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[Decoding Shareholders] Is Shinhan breaking ties with Korean-Japanese shareholders?

Banking group announces capital raise involving Hong Kong-based equity in unlikely moment, prompting questions on motives

Shinhan Financial Group Chairman Cho Yong-byoung chairs a general shareholders meeting at the firm’s headquarters in central Seoul in March. (Shinhan Financial Group)
Shinhan Financial Group Chairman Cho Yong-byoung chairs a general shareholders meeting at the firm’s headquarters in central Seoul in March. (Shinhan Financial Group)
This is a part of a series exploring the governance structure of financial giants in South Korea and examining diversity and transparency in boardrooms. -- Ed.

Shinhan Financial Group has, for many years, been distinguished from its industry peers by its biggest group of shareholders -- Korean Japanese individuals believed to hold some 15 percent stake in the firm combined.

This is due to its unique beginnings, born as Shinhan Bank -- now the holding group’s flagship unit -- from an investment of 25 billion won ($21 million) made by more than 300 Japanese people of Korean descent in 1982. Many of their descendants have inherited the stakes since.

And while there have been a few shaky moments, the company’s top-level executives and shareholders have seemed to be content with their decadeslong relationship. Until now, that is.

The banking group’s board of directors on Sept. 4 decided on a capital raise by issuing some 39 million shares worth 1.15 trillion won to Hong Kong-based private equity firms Affinity Equity Partners and Baring Private Equity Asia.

Waves of confusion were sent across the market by the unexpected announcement, as a capital raise is usually pursued by companies when their stocks are flying high, allowing them to make the most of the situation. But Shinhan’s stocks have been trading at around 28,000 won per share for weeks now, compared to some 40,000 won around the end of last year.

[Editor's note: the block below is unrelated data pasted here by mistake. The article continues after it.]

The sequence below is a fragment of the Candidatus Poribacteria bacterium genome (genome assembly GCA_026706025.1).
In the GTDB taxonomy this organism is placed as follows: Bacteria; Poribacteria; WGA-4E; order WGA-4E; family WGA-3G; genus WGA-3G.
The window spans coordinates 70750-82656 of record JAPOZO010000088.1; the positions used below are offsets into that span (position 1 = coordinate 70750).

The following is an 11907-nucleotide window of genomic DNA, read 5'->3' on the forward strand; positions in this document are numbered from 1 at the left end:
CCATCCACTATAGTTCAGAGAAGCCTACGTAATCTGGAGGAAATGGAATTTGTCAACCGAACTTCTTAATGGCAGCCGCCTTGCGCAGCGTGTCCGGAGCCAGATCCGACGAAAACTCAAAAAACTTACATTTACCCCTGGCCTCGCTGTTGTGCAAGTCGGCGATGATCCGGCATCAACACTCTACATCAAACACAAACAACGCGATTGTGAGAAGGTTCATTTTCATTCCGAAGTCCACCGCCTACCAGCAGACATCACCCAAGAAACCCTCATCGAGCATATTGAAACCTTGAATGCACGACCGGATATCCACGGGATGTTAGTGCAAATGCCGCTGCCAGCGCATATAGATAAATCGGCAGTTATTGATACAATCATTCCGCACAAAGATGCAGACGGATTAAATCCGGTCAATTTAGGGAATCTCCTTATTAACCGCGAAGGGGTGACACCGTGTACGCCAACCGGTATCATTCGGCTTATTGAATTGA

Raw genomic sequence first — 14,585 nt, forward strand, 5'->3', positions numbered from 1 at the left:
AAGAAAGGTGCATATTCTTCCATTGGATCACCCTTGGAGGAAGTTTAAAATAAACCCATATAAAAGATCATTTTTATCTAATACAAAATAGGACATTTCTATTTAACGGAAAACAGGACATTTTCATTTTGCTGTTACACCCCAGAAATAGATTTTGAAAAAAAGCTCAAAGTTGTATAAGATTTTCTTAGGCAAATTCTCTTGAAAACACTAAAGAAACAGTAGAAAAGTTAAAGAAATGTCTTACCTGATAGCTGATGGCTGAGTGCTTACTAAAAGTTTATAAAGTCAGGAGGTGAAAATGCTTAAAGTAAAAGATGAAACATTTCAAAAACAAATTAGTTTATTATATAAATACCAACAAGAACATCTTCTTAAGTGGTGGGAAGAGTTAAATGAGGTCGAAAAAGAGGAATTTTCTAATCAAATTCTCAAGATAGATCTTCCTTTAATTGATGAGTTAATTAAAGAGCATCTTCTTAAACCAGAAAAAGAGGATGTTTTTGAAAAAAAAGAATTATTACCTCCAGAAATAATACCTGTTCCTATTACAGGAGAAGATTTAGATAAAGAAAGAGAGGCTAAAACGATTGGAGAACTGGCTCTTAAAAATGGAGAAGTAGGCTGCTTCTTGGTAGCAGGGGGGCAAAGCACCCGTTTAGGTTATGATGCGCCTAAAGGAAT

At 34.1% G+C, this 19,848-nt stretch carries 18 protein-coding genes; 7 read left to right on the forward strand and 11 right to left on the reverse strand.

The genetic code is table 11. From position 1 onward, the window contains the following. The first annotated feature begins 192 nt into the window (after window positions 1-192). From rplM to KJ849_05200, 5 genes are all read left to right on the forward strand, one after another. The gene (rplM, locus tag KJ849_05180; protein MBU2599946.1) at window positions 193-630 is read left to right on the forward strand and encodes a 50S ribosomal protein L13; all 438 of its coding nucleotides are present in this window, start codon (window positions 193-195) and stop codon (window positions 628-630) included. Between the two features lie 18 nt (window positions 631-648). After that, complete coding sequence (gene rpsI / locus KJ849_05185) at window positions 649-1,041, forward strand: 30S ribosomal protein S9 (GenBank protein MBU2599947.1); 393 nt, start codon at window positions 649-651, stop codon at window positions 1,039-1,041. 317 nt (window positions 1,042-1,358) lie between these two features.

The banking group said the unconventional move is to secure capital “to foster capability to absorb possible blows from a protracted COVID-19 pandemic and pursue the firm’s long-term growth strategy.” The vague explanation has only added to confusion.

While the move prompted divided responses from the market, it would certainly bring “change,” whether positive or negative, experts said.

“This boils down to long-term shareholders and investors leaving,” an analyst at the Korea Institute of Finance, who requested anonymity, told The Korea Herald on Friday.

“Foreign PEFs could give more independence to the group, but at the same time they could only be interested in making short-term profits -– it’s a double-edged sword,” the analyst added. 
Shinhan Financial Group headquarters in central Seoul(Yonhap)
Shinhan Financial Group headquarters in central Seoul(Yonhap)